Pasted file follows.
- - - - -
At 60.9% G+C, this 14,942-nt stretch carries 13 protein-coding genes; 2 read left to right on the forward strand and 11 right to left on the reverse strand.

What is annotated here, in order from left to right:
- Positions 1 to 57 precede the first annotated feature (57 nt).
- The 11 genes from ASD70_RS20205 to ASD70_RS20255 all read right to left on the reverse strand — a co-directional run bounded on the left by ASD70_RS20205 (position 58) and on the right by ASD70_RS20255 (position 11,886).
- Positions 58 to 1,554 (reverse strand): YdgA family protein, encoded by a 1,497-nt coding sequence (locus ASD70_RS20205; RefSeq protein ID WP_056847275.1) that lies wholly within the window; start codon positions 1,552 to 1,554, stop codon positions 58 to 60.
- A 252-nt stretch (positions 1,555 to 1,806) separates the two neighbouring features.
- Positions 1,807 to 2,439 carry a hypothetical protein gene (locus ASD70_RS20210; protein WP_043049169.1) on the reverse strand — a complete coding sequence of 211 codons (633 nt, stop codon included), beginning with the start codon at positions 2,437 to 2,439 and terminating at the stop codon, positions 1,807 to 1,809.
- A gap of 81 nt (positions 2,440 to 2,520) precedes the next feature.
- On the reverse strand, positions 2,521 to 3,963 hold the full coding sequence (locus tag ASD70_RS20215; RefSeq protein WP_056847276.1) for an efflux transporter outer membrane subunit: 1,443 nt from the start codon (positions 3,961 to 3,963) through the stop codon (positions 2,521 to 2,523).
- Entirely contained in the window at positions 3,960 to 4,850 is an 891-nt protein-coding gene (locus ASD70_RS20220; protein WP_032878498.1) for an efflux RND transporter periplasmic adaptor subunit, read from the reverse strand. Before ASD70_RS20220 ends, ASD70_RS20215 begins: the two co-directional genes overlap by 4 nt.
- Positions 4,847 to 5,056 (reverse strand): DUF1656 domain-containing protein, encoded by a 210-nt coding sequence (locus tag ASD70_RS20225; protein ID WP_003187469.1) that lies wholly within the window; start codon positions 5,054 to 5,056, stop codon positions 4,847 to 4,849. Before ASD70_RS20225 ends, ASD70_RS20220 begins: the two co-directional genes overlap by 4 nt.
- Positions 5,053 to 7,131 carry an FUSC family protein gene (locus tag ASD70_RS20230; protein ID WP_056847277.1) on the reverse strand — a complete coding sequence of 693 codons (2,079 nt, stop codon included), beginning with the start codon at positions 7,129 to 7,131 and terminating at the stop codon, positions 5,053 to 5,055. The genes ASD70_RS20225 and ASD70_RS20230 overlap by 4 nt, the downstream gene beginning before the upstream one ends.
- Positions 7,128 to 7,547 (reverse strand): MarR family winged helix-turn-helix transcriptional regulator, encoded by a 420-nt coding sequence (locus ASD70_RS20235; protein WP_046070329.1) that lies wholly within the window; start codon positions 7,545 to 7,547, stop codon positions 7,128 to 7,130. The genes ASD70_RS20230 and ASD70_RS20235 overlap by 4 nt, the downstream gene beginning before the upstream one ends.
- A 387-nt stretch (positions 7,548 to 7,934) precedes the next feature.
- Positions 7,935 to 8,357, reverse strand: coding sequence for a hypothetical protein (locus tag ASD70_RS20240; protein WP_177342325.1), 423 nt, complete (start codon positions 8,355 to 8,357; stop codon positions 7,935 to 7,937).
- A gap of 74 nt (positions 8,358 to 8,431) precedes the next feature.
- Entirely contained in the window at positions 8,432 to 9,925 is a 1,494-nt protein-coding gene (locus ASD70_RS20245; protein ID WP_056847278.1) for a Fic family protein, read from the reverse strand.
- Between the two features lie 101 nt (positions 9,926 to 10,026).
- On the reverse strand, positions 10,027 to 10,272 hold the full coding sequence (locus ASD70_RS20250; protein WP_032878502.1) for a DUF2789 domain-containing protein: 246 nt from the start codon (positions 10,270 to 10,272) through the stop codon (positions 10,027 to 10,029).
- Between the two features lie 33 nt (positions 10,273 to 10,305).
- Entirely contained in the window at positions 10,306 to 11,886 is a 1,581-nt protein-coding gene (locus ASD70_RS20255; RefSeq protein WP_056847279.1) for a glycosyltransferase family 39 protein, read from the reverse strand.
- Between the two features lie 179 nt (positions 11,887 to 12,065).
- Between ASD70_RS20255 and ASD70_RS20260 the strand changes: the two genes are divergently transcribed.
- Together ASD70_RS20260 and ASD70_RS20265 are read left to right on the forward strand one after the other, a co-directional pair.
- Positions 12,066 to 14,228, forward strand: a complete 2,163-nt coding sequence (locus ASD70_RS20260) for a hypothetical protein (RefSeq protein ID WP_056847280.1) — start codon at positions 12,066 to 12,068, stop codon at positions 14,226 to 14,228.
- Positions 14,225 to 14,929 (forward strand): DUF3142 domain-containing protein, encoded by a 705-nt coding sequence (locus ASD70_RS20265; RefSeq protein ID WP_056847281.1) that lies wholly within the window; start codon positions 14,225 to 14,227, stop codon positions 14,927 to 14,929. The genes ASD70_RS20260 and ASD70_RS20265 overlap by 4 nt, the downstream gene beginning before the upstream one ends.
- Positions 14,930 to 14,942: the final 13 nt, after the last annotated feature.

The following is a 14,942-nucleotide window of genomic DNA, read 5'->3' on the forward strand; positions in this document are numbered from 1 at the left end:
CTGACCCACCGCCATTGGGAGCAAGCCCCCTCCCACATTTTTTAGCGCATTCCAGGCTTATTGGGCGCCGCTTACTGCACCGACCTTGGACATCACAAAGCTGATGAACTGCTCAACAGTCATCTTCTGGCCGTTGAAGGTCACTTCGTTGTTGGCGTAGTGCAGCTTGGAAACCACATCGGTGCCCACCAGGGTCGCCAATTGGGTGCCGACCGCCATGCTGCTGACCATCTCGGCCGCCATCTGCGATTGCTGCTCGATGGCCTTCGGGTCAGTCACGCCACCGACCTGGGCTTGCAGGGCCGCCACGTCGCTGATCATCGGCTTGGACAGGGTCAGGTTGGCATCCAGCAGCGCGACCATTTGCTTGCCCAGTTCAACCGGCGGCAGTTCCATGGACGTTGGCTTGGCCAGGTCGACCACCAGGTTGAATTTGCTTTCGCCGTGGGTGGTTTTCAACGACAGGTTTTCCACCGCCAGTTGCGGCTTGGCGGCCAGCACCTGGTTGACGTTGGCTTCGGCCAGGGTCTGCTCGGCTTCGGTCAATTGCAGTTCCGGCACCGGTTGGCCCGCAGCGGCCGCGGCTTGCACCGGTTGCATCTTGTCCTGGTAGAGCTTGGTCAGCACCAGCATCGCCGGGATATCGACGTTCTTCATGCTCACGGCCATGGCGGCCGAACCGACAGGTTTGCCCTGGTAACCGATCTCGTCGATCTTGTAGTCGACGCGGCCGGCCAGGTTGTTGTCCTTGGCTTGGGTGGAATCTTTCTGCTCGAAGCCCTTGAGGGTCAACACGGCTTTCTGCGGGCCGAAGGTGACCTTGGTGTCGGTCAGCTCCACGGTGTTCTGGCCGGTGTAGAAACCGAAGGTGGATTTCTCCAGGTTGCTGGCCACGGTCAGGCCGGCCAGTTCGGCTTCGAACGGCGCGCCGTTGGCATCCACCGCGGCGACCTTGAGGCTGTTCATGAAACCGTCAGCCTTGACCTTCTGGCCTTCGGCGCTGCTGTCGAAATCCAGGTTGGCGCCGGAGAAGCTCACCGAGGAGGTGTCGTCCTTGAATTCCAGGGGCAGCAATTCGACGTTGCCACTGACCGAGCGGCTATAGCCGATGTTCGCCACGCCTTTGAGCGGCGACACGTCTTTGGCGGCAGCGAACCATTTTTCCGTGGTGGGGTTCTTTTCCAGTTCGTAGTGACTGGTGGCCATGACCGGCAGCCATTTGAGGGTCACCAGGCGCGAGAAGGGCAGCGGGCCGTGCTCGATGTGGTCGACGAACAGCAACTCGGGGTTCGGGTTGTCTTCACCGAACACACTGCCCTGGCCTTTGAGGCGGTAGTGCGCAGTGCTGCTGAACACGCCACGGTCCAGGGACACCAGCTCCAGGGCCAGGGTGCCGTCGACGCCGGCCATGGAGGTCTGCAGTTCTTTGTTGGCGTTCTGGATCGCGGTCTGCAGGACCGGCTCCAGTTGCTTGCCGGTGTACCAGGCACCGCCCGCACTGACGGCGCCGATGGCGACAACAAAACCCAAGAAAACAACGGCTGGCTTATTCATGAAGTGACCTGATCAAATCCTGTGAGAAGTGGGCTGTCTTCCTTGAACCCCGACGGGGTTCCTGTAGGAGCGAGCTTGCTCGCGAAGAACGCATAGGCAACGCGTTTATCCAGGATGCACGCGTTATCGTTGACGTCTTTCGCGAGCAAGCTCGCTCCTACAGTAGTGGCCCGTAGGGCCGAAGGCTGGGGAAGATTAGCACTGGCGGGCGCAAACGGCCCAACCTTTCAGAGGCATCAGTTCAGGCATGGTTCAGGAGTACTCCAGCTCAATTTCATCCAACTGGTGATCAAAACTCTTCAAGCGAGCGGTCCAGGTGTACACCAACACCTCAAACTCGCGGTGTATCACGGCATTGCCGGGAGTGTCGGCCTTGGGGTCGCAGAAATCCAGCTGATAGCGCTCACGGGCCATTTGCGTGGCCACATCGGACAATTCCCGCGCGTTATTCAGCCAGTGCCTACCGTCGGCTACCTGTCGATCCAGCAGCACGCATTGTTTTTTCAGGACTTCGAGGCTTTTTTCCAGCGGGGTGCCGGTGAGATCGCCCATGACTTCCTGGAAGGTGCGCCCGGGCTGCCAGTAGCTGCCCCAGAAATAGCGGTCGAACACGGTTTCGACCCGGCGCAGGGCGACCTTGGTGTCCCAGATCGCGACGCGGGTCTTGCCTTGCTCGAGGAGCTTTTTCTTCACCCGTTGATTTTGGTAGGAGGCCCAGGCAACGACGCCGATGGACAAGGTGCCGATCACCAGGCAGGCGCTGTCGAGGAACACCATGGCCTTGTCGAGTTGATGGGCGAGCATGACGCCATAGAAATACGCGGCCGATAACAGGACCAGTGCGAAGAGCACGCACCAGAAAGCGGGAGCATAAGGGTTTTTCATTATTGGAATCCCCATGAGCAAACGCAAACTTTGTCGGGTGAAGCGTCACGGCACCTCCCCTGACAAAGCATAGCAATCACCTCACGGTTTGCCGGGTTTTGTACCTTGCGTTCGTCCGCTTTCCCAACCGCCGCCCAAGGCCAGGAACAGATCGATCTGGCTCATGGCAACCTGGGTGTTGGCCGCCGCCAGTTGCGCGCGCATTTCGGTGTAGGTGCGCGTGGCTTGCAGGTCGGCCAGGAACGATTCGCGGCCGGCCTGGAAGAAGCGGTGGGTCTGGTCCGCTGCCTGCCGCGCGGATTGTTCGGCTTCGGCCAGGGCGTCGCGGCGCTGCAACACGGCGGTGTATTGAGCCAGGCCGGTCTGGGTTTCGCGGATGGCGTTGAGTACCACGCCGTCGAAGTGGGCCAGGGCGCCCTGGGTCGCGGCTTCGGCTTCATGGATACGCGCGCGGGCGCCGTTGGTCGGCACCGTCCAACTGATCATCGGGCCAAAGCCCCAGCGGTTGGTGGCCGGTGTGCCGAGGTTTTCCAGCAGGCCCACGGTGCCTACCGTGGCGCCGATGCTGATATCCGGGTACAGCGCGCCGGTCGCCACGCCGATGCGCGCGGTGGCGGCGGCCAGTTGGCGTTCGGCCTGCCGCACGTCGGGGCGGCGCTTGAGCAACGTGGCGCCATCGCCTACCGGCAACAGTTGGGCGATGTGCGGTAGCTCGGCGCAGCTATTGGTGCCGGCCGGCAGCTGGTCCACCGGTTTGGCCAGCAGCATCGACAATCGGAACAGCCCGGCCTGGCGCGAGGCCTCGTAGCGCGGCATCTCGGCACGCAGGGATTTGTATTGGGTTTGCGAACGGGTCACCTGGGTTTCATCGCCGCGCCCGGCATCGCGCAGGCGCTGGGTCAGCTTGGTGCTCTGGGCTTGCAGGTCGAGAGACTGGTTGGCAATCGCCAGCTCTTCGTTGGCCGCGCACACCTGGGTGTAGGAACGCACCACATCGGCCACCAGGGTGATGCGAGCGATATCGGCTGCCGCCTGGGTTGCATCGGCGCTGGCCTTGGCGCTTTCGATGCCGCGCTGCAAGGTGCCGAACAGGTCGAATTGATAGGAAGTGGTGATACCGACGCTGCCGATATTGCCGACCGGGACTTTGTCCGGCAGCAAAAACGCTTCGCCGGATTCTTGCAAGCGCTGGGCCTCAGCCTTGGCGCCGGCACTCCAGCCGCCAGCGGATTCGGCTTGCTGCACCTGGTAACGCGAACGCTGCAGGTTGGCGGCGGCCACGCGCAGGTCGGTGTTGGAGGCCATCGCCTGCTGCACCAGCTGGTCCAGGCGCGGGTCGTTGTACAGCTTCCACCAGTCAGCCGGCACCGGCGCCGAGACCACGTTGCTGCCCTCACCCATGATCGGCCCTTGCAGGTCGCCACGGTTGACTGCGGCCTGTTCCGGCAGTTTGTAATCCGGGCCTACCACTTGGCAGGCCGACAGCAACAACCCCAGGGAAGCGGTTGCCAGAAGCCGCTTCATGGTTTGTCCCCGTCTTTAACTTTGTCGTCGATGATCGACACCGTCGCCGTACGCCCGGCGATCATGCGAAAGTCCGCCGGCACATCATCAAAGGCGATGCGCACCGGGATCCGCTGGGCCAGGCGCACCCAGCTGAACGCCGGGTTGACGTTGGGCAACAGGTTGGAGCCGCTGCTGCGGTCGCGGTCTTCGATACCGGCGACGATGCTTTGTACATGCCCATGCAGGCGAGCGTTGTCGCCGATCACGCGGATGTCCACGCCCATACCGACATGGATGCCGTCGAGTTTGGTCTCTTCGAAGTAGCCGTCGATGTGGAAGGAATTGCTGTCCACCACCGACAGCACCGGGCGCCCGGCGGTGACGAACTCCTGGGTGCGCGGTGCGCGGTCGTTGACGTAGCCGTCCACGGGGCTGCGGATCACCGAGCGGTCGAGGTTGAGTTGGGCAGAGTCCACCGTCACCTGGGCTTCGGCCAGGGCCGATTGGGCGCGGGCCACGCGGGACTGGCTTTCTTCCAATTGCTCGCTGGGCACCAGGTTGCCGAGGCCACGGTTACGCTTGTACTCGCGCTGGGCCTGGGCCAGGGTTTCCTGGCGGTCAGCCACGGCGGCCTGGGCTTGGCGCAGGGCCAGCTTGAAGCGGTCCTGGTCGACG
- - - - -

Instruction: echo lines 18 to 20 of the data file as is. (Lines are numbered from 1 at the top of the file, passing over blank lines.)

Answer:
- Between the two features lie 101 nt (positions 9,926 to 10,026).
- On the reverse strand, positions 10,027 to 10,272 hold the full coding sequence (locus ASD70_RS20250; protein WP_032878502.1) for a DUF2789 domain-containing protein: 246 nt from the start codon (positions 10,270 to 10,272) through the stop codon (positions 10,027 to 10,029).
- Between the two features lie 33 nt (positions 10,273 to 10,305).